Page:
WSJ: IRAN IS ABUSING THREE MORE AMERICAN HOSTAGES
The Wall Street Journal, April 3 2010- As the three Americans detained in Iran near the end of their eighth month in captivity, it has become increasingly clear that their case, like those of so many other prisoners in Iran, is not legal but political and a matter of human rights.
Since Sarah Shourd, 31, Shane Bauer, 27, and Josh Fattal, 27, were arrested by Iranian authorities who claimed they illegally crossed the border from neighboring Iraq last July, the three Americans have been almost completely cut off from the outside world. Swiss Ambassador Livia Leu Agosti, whose embassy represents U.S. interests in Iran, was able to visit the trio twice, but the last time was in late October. It was not until March 9—more than seven months after their arrests—that the three were permitted to call their families for the first time.The hikers have been held in solitary confinement for a prolonged period. (Sarah still is, her family says, although she is allowed to meet with Josh and Shane at least once a day.) And although Sarah, Shane and Josh have a lawyer, they have not been allowed to meet with him even once, according to their families.
The families do not believe that the three have been physically tortured. That is good news, but torture is not only physical.
Human-rights activists have a name for the isolation, denial of access to attorneys or family members, and mix of intimidation and manipulation that many detainees endure. They call it “white torture,” which does not leave any physical marks on the body but devastates one’s mind and conscience.
We, too, experienced white torture when we were detained in Iran in recent years and accused of crimes against the Islamic state. During interrogations that lasted for several days, we were usually blindfolded and sat facing a wall, as our interrogators fired questions from behind. We had no legal representation during that time; and we were severed from our families—treatment that an intelligence agent later claimed in one of Ms. Saberi’s trials was “natural” in “security” cases like hers. Our lives were threatened, as were those of our families. Mr. Memarian was beaten.
This kind of treatment is not uncommon for political prisoners in Iran. Human-rights organizations fear that both psychological and physical torture have been inflicted upon many of the thousands of journalists, human-rights campaigners, reformist figures, students and other activists that human-rights advocates say were arrested since last June’s disputed presidential election for having exercised their basic human rights.
Like the hikers, we were held in Evin Prison. Like them, we were not criminals, but our captors did not care about reality. They had a plan for us from the beginning and were determined to implement it. They wanted us to say we had connections to foreign governments and agencies and that our presence and work in Iran were part of a plot to undermine the Islamic regime. Although this was not true, under intense pressures and threats, both of us agreed to “confess” to crimes we had not committed and were promised freedom in return.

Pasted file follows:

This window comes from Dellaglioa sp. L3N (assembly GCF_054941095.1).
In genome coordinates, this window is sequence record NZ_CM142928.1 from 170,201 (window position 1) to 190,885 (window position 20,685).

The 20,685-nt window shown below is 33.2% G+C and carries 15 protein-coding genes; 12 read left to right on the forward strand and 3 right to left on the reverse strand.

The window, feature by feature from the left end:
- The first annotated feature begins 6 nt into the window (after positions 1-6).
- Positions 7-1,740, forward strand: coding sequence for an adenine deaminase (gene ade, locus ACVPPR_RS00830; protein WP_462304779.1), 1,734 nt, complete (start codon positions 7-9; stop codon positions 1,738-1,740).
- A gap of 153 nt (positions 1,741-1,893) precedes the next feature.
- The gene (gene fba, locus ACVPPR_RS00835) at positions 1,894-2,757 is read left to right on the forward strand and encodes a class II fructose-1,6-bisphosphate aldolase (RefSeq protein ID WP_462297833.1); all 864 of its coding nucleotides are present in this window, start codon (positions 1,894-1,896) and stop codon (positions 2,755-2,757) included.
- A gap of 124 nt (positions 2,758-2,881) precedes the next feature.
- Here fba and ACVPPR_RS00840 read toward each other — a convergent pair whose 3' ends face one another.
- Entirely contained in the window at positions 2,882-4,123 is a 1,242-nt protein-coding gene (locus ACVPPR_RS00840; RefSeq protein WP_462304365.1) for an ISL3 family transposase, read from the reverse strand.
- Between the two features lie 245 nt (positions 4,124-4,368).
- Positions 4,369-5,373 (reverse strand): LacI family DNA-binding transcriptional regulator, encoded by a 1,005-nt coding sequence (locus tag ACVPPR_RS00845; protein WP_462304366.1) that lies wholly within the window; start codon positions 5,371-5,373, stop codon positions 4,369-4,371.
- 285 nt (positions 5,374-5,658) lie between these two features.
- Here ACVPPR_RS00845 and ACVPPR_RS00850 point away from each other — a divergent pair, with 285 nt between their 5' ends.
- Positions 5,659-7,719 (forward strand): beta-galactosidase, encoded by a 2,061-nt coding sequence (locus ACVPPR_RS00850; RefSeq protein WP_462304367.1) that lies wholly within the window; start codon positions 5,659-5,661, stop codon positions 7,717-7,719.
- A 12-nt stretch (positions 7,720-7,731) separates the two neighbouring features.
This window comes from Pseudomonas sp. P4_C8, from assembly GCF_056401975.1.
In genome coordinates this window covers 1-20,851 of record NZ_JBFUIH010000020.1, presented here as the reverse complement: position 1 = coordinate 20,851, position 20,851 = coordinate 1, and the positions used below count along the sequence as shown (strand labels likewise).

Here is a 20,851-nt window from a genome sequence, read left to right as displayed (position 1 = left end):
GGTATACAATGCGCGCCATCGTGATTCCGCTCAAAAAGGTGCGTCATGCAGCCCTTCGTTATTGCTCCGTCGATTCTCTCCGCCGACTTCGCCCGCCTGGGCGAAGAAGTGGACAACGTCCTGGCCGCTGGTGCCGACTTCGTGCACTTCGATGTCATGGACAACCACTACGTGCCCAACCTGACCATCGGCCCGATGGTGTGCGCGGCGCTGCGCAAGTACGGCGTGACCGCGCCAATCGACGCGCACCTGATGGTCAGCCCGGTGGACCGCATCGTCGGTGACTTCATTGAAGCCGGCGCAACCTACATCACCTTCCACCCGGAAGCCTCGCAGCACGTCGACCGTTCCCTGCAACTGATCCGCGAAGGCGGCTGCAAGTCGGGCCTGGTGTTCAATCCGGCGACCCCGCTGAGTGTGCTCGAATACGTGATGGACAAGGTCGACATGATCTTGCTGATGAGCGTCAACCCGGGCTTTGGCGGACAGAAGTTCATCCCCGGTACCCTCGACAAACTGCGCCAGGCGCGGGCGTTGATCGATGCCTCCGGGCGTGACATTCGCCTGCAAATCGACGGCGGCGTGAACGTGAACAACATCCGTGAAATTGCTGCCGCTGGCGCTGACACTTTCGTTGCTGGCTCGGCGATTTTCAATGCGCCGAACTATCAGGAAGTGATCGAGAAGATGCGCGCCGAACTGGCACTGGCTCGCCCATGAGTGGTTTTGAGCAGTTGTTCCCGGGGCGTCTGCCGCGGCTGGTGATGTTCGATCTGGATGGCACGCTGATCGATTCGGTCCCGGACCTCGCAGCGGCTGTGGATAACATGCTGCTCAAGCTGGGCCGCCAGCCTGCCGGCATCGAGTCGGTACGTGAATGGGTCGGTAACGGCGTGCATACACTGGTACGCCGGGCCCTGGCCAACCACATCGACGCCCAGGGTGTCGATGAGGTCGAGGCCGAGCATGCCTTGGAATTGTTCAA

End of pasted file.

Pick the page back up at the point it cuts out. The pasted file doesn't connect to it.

It is possible that Sarah, Shane and Josh, whom Iranian authorities have accused of espionage, have been under similar pressures to make false confessions.
While the three Americans might have mistakenly crossed into Iran while hiking near the Iran-Iraq border (though even that is not clear), they are not spies. They are simply young travelers fascinated by the beauty and history of the Middle East, and curious to learn about different cultures in the region.
If Iranian authorities had a single piece of evidence that the trio had taken part in espionage or any wrongdoing other than perhaps crossing the border, they certainly would have revealed it by now.
Moreover, if the judiciary had a substantial case against the three Americans, Iranian President Mahmoud Ahmadinejad would not have suggested a prisoner swap last month—a proposal that makes it seem as if Iranian authorities see the three as hostages (never mind that hostage-taking is a clear violation of international law).
Regardless of what Sarah, Shane and Josh are accused of, the treatment they have been given is not at all justified. Yet it is merely one example of the widespread, entrenched methods used with prisoners in Iran.
As Iran seeks a seat on the United Nations Human Rights Council (UNHRC), the international community must hold Tehran accountable for its violations of human rights. If Iran gets elected to this body by secret ballot of the General Assembly in May, it would make a mockery of the council and be a disaster for its legitimacy.
While the Obama administration seeks allies to pressure Iran over its nuclear program, Washington should also push them to unite in preventing Iran’s membership in the UNHRC and in pressing for a special U.N. rapporteur on human rights to Iran. The U.S. and the West have not yet used all their diplomatic channels to hold Tehran responsible for its notorious human-rights record, which encourages Iran to believe it can get away with recklessly violating the basic rights of both Iranians and foreigners.
Mr. Memarian is an Iranian journalist who was detained for 55 days in 2004 and was the recipient of Human Rights Watch’s highest annual award in 2005. Roxana Saberi was working as a freelance journalist in Iran when she was arrested in January 2009. She was released 100 days later and is now writing and speaking out about prisoners of conscience in Iran. Her book Between Two Worlds tells the story of her arrest and captivity in Iran.